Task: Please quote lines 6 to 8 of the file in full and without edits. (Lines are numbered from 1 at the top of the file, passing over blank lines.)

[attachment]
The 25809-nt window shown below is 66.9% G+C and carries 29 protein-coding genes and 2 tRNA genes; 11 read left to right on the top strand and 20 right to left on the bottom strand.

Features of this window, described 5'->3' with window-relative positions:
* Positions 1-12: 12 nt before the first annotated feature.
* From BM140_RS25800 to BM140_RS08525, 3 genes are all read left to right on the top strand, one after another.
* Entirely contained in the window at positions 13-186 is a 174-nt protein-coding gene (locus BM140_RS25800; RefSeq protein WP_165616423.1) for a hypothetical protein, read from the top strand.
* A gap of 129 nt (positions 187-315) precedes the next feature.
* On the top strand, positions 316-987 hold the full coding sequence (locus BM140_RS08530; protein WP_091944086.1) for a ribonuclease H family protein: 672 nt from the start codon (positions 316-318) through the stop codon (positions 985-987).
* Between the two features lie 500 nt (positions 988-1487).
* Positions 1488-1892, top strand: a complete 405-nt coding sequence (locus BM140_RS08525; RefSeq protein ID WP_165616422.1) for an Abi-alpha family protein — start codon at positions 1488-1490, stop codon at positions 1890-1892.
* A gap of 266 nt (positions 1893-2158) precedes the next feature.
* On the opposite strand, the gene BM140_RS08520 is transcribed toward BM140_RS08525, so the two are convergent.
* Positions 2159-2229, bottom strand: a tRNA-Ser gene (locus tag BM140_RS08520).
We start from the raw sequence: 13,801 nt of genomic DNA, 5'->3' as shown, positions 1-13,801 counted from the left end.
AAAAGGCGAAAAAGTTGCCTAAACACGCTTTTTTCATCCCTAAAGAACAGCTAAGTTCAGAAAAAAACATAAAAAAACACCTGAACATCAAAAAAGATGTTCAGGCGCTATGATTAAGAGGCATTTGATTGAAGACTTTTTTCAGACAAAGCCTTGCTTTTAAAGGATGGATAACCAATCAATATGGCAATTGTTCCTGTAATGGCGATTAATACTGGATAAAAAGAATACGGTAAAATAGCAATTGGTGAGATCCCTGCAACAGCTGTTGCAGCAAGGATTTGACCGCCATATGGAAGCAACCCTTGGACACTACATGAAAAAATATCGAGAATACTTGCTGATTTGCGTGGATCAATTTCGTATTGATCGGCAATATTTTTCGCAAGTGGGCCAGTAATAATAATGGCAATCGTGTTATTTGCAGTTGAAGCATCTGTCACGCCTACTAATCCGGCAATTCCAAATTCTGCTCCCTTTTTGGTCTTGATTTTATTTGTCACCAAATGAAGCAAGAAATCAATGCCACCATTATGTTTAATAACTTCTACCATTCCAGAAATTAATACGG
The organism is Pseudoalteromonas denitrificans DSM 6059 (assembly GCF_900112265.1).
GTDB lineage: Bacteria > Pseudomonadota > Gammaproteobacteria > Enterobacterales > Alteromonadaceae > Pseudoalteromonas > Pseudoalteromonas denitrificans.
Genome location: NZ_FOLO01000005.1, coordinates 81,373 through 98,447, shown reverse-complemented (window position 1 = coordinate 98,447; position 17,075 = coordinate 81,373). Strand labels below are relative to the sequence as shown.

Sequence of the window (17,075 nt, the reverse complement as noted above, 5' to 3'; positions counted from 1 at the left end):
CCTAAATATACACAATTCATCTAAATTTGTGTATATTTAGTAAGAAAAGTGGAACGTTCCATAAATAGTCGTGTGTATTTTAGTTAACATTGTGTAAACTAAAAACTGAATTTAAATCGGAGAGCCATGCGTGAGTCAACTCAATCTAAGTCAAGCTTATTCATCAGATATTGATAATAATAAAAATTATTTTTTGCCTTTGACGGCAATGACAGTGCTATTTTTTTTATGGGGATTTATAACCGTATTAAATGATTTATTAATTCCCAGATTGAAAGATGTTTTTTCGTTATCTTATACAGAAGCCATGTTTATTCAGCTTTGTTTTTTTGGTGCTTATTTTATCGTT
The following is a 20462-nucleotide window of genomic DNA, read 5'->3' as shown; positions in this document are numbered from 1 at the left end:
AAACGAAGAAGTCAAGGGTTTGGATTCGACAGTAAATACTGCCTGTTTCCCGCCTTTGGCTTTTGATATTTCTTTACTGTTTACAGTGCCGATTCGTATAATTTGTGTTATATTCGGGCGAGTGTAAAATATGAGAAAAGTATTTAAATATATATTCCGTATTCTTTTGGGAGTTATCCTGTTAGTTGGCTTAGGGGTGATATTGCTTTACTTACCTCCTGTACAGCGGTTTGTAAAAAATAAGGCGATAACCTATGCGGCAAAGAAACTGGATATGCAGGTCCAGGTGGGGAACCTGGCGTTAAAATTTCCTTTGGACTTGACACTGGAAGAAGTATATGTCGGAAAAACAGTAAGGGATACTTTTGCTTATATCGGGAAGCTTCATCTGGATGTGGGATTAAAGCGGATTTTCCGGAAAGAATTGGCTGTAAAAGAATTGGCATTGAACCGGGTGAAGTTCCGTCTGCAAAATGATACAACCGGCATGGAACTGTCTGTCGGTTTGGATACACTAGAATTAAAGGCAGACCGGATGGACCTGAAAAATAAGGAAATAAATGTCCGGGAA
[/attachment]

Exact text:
* A gap of 129 nt (positions 187-315) precedes the next feature.
* On the top strand, positions 316-987 hold the full coding sequence (locus BM140_RS08530; protein WP_091944086.1) for a ribonuclease H family protein: 672 nt from the start codon (positions 316-318) through the stop codon (positions 985-987).
* Between the two features lie 500 nt (positions 988-1487).